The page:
By Staff reporter
Hanoi, November 27, 2017
The fourth industrial revolution will have a profound impact on every country, industry and business, and the transport sector is no different.
The Ministry of Transport organised a meeting on the opportunities and challenges the fourth industrial revolution posed for the transport sector in Hanoi on November 24.
According to Tran Quang Ha, Deputy Director of the Science and Technology Department under the Ministry of Transport, said that the country’s transport industry had experienced the second and third industrial revolutions, and would now embrace the fourth.
Specifically, the industry has set up high speed road systems and applied information technology and Internet connections in providing transport services such as ticket booking and check-in and automatic charge collection, he said.
The appearance of Internet-based transport services such as Uber and Grab and the provision of public services via the Internet are strongly influenced by this revolution, he noted.
“However, due to the lack of resources and an overall information technology application model, applications are just being developed on a narrow scale, without having formed a common and shared database for the whole sector,” Ha said.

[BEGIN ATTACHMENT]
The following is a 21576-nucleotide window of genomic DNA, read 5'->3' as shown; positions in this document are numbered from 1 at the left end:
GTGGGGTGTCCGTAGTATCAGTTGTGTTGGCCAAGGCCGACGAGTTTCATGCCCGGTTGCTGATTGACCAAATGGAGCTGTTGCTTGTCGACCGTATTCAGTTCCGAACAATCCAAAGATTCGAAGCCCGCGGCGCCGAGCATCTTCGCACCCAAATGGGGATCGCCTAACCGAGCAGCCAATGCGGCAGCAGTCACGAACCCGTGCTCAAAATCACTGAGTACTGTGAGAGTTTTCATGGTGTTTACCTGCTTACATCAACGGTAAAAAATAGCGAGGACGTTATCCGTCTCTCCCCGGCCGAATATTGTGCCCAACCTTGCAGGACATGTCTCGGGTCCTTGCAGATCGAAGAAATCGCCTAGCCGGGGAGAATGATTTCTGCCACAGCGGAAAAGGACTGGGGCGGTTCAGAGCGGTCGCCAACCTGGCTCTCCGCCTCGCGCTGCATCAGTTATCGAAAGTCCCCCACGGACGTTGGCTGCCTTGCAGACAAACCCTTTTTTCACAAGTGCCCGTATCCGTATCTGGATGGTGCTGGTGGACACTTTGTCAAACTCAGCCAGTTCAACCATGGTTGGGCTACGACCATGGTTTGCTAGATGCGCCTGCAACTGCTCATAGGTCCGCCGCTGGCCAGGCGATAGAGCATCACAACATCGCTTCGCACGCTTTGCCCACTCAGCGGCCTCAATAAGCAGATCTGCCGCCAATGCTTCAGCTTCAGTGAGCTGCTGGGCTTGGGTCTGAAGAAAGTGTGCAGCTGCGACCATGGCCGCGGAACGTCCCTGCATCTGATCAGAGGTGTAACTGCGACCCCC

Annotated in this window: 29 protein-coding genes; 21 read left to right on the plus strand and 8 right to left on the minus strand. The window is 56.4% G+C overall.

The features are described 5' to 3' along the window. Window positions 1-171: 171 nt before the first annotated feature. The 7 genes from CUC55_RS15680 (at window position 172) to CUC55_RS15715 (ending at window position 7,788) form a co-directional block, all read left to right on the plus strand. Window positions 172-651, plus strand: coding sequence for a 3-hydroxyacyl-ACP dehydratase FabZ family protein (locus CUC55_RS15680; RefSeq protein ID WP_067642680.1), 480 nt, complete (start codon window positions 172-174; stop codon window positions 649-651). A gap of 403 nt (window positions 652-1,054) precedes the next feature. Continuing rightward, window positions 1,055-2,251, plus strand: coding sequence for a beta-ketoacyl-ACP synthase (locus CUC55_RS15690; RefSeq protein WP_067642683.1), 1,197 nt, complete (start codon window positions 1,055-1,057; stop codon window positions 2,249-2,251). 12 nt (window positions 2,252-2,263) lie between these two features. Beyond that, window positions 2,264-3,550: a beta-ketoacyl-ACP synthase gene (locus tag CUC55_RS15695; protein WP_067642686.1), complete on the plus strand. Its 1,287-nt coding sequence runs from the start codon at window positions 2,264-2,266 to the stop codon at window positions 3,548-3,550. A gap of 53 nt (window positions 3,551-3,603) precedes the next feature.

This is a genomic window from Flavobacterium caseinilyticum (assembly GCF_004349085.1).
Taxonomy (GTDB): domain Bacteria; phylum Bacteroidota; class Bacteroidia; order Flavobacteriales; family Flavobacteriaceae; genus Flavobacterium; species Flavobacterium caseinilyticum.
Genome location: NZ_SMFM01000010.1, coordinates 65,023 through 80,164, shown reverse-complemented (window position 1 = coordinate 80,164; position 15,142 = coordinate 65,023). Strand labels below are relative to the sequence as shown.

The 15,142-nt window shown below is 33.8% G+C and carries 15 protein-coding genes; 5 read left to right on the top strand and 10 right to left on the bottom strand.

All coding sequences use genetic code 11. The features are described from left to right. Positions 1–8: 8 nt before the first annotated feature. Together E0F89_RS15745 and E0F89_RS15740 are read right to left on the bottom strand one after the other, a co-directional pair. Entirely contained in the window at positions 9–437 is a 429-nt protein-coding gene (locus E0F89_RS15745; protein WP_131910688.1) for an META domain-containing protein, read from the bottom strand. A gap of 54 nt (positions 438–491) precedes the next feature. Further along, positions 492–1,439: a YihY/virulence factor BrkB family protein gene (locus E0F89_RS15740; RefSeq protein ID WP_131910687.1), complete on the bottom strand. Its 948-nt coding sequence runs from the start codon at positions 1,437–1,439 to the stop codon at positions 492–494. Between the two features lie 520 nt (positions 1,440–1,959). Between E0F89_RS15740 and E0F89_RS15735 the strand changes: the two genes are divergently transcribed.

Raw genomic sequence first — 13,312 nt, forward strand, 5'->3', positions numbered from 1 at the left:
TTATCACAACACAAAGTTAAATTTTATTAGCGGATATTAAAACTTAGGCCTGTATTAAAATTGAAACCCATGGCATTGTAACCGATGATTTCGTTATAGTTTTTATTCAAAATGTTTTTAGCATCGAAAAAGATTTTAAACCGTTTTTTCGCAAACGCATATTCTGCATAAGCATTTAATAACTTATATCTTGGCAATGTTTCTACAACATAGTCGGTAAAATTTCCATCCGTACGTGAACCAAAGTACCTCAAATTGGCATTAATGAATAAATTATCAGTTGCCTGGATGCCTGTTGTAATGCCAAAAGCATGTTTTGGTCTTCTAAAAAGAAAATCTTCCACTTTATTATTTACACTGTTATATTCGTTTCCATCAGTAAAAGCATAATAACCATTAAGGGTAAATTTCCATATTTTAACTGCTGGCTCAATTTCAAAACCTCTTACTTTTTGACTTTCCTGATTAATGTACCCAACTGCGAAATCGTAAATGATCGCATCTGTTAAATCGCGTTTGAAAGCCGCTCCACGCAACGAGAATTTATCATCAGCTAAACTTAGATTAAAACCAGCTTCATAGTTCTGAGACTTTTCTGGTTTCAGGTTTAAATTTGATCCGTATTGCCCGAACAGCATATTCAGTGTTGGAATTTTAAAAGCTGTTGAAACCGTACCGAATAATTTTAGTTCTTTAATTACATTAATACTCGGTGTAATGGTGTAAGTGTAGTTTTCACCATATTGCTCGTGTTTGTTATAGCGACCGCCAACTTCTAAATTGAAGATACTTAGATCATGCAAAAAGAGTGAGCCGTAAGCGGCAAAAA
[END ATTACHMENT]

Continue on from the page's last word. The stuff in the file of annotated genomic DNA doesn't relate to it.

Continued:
The deputy director also said that the fourth industrial revolution could help save labour through technology, however, it could also affect workers by cutting job opportunities for cheap labour and change the mode of production through apps like Uber and Grab.
Nguyen Ngọc Dong, Deputy Minister of Transport, noted that the beginning of the technology revolution would certainly affect the Vietnamese economy in general and the transportation sector in particular.
“Therefore, we must analyse and evaluate in order to manage the industry to keep up with global development,” he emphasised.
In the future, the deputy minister said that there would be reviews and updates to supplement and amend regulations for management in line with actual requirements.
The effects of data digitisation and big data storage require the industry to review strategies and planning to make timely adjustments, creating opportunities to leapfrog in the direction of development, he said.
“We also need to research new technology applications, digital technology, information sharing, artificial intelligence and robots to improve operational capacity. At the same time, agencies also need to be proactive in sharing information to serve the work of management and operations,” he said.
Dong also emphasised the preparation of human resources. “The urgent need is to prepare and direct skills training and update knowledge,” he added.-VNA